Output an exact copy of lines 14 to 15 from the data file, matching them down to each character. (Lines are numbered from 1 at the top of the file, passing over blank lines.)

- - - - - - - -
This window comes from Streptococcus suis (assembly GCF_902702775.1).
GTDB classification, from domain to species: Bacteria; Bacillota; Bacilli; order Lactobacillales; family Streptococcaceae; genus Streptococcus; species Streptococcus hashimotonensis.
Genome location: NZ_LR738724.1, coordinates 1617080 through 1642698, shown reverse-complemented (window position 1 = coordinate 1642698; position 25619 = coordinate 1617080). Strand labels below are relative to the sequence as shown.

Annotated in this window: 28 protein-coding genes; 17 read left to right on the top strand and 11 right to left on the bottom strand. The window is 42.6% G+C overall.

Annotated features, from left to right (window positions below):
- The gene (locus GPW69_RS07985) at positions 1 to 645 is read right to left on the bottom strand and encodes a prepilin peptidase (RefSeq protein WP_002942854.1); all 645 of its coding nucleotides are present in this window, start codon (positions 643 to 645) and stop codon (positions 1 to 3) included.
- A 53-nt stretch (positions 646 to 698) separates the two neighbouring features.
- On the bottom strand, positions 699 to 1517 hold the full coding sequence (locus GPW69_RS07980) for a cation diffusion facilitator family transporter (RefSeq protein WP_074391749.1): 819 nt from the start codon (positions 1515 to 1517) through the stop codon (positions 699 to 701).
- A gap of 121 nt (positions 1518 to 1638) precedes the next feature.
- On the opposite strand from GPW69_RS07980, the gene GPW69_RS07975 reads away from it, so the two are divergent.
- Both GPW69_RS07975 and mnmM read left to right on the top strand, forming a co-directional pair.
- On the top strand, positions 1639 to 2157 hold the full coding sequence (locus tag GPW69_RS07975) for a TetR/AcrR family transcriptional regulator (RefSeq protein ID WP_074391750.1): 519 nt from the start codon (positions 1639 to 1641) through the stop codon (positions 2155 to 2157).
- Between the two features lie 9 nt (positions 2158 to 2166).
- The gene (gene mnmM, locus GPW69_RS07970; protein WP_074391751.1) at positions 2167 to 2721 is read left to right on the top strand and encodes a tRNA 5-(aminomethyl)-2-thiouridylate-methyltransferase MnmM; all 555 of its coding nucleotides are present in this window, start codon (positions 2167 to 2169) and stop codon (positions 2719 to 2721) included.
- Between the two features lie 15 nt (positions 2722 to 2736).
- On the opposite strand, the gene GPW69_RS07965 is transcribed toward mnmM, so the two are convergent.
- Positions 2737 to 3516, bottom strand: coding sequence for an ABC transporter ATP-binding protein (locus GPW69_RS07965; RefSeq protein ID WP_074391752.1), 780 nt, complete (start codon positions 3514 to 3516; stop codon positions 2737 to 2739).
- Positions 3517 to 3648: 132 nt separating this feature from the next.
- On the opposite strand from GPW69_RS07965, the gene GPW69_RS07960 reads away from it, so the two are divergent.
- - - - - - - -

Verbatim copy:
- The gene (gene mnmM, locus GPW69_RS07970; protein WP_074391751.1) at positions 2167 to 2721 is read left to right on the top strand and encodes a tRNA 5-(aminomethyl)-2-thiouridylate-methyltransferase MnmM; all 555 of its coding nucleotides are present in this window, start codon (positions 2167 to 2169) and stop codon (positions 2719 to 2721) included.
- Between the two features lie 15 nt (positions 2722 to 2736).